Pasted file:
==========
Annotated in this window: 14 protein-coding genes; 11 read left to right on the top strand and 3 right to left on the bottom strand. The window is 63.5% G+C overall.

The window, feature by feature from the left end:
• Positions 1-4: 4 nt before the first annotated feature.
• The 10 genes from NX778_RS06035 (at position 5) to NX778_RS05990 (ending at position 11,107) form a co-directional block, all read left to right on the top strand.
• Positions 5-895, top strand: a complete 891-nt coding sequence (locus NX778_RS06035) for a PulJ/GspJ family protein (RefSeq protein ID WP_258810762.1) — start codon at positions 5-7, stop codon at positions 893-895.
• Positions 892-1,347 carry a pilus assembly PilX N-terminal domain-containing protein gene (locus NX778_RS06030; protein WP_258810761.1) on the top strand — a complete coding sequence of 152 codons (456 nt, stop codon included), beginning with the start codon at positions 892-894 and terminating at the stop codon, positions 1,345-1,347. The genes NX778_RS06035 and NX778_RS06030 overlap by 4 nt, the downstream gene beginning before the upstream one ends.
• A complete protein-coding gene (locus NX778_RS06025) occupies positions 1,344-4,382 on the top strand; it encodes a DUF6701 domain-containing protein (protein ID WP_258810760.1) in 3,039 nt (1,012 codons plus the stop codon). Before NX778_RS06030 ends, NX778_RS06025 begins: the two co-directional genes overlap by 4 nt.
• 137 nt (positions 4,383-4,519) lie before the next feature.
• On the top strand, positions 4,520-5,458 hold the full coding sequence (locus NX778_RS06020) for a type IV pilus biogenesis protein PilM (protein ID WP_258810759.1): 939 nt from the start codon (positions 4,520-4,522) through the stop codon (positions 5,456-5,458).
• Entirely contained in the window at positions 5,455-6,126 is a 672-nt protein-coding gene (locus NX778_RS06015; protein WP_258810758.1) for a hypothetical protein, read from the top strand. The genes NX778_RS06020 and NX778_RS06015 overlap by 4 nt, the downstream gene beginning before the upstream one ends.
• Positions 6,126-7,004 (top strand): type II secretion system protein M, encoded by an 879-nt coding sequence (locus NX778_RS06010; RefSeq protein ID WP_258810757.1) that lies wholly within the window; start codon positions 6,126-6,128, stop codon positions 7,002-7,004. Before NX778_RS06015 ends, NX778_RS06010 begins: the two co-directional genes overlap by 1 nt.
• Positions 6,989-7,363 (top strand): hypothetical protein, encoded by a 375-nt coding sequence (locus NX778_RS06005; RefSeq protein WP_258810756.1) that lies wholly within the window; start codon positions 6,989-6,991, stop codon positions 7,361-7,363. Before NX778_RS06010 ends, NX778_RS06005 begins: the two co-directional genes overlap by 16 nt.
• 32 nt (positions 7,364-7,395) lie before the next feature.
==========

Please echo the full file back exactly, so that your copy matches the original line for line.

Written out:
Annotated in this window: 14 protein-coding genes; 11 read left to right on the top strand and 3 right to left on the bottom strand. The window is 63.5% G+C overall.

The window, feature by feature from the left end:
• Positions 1-4: 4 nt before the first annotated feature.
• The 10 genes from NX778_RS06035 (at position 5) to NX778_RS05990 (ending at position 11,107) form a co-directional block, all read left to right on the top strand.
• Positions 5-895, top strand: a complete 891-nt coding sequence (locus NX778_RS06035) for a PulJ/GspJ family protein (RefSeq protein ID WP_258810762.1) — start codon at positions 5-7, stop codon at positions 893-895.
• Positions 892-1,347 carry a pilus assembly PilX N-terminal domain-containing protein gene (locus NX778_RS06030; protein WP_258810761.1) on the top strand — a complete coding sequence of 152 codons (456 nt, stop codon included), beginning with the start codon at positions 892-894 and terminating at the stop codon, positions 1,345-1,347. The genes NX778_RS06035 and NX778_RS06030 overlap by 4 nt, the downstream gene beginning before the upstream one ends.
• A complete protein-coding gene (locus NX778_RS06025) occupies positions 1,344-4,382 on the top strand; it encodes a DUF6701 domain-containing protein (protein ID WP_258810760.1) in 3,039 nt (1,012 codons plus the stop codon). Before NX778_RS06030 ends, NX778_RS06025 begins: the two co-directional genes overlap by 4 nt.
• 137 nt (positions 4,383-4,519) lie before the next feature.
• On the top strand, positions 4,520-5,458 hold the full coding sequence (locus NX778_RS06020) for a type IV pilus biogenesis protein PilM (protein ID WP_258810759.1): 939 nt from the start codon (positions 4,520-4,522) through the stop codon (positions 5,456-5,458).
• Entirely contained in the window at positions 5,455-6,126 is a 672-nt protein-coding gene (locus NX778_RS06015; protein WP_258810758.1) for a hypothetical protein, read from the top strand. The genes NX778_RS06020 and NX778_RS06015 overlap by 4 nt, the downstream gene beginning before the upstream one ends.
• Positions 6,126-7,004 (top strand): type II secretion system protein M, encoded by an 879-nt coding sequence (locus NX778_RS06010; RefSeq protein ID WP_258810757.1) that lies wholly within the window; start codon positions 6,126-6,128, stop codon positions 7,002-7,004. Before NX778_RS06015 ends, NX778_RS06010 begins: the two co-directional genes overlap by 1 nt.
• Positions 6,989-7,363 (top strand): hypothetical protein, encoded by a 375-nt coding sequence (locus NX778_RS06005; RefSeq protein WP_258810756.1) that lies wholly within the window; start codon positions 6,989-6,991, stop codon positions 7,361-7,363. Before NX778_RS06010 ends, NX778_RS06005 begins: the two co-directional genes overlap by 16 nt.
• 32 nt (positions 7,364-7,395) lie before the next feature.